I Know I Know Her!
So I was ready to march over to this woman that I knew I knew, determined to jog my memory, when my friend stopped me.
During an opening-night Hollywood party for some world-premiere play, I glanced over toward concessions and saw someone so alluringly familiar. It drove me a little crazy that I couldnâ€™t remember who it was, particularly because I had just had a conversation with a friend about fading memory.
When I was younger, I used to make endless fun of my parents for forgetting names and dates, and with the arrogance of youth, I never believed that would ever happen to me. Then, when I hit 40, it did indeed start happening to me. â€œWhatâ€™s that movie with that guy who does the thing?â€ I now asked friends. Always just out of reach, and right on the tip of my tongueâ€”it would take me hours or even days sometimes to retrieve the lost information somewhere in the pop-culture section of my brain. Oh, dear.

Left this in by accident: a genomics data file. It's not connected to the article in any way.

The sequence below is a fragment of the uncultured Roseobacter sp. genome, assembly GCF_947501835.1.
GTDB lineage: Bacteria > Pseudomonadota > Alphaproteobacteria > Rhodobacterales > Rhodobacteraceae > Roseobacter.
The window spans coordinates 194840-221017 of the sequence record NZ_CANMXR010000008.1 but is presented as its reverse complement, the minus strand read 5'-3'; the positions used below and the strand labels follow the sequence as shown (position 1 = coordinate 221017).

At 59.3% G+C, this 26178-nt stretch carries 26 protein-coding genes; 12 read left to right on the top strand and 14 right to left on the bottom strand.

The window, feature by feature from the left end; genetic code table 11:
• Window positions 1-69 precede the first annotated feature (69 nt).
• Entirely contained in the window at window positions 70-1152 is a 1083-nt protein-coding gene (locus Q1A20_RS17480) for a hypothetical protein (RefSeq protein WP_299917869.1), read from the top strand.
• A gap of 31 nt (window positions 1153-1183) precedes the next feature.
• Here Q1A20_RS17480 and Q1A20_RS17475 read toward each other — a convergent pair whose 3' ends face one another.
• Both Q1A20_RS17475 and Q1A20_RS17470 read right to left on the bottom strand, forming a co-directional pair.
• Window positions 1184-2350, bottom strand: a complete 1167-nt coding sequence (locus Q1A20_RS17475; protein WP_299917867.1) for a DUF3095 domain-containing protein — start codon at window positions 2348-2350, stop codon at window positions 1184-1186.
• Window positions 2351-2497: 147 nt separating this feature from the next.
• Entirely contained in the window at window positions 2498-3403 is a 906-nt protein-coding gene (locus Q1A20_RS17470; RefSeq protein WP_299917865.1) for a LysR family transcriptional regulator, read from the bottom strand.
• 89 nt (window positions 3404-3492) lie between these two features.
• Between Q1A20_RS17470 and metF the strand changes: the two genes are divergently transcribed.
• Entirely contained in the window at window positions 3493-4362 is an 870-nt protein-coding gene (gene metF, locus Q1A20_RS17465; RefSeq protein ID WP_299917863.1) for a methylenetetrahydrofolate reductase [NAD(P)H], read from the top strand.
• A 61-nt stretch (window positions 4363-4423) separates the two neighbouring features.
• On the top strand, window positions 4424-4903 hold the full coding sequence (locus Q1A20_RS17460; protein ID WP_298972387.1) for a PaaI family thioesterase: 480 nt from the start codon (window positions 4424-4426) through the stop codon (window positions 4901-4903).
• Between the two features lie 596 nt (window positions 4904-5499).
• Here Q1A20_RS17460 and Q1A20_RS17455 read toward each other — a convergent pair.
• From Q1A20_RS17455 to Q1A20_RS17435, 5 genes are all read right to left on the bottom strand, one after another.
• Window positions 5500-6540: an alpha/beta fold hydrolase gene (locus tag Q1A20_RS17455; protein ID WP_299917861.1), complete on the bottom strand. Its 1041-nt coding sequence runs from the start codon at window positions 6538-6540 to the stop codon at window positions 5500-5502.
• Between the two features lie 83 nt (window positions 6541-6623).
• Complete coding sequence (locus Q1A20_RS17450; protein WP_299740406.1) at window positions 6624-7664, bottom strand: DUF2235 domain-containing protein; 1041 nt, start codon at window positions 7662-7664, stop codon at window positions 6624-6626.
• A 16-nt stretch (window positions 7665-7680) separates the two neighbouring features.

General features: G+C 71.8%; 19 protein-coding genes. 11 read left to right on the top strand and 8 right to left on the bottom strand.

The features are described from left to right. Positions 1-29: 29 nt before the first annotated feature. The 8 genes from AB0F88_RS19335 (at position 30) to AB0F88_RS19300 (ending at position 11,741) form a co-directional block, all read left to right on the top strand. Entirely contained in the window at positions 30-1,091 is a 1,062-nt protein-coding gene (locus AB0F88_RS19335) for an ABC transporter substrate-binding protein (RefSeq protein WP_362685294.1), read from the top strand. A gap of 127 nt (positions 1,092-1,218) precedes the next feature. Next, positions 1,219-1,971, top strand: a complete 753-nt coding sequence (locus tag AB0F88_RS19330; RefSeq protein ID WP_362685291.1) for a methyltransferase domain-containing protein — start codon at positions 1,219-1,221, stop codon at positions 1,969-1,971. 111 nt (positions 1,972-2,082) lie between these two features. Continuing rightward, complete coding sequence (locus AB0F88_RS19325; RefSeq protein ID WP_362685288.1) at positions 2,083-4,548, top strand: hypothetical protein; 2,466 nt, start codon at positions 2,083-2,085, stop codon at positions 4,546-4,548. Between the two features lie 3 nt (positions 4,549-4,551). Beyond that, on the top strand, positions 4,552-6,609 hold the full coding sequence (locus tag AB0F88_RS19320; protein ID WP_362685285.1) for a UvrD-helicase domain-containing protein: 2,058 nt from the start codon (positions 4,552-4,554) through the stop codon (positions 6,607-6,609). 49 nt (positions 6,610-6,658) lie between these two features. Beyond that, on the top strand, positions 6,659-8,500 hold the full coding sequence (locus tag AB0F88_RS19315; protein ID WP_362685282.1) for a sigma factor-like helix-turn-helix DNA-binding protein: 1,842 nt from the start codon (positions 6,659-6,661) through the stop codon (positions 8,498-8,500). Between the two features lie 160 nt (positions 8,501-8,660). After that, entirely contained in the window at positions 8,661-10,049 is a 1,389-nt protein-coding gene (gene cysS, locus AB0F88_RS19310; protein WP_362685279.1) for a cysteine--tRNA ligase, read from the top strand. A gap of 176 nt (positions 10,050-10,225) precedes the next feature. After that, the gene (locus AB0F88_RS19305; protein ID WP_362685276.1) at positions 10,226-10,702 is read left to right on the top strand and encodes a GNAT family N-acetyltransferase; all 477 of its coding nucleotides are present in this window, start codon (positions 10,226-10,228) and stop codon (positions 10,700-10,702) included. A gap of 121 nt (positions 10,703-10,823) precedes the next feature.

So I was ready to march over to this woman that I knew I knew, determined to jog my memory, when my friend stopped me. â€œThatâ€™s Mary-Louise Parker, from _Weeds.â€_
Ah, yes, the familiar face from my television family. Itâ€™s alarming how comfortable we are with perfect strangers, just because we see them in a weekly series or a film. We completely relate to the character and, as the filmmaker intends, we are drawn into their world, temporarily forgetting our own. So with advancing age, reality and fiction sometimes collide. Luckily, this time around, I collected myself before making that embarrassing social faux pas.
I vowed never to venture out unescorted by protective friends again whenever I might encounter the odd celebrityâ€”which in this town could be anywhere. Good thing I have lots of friends.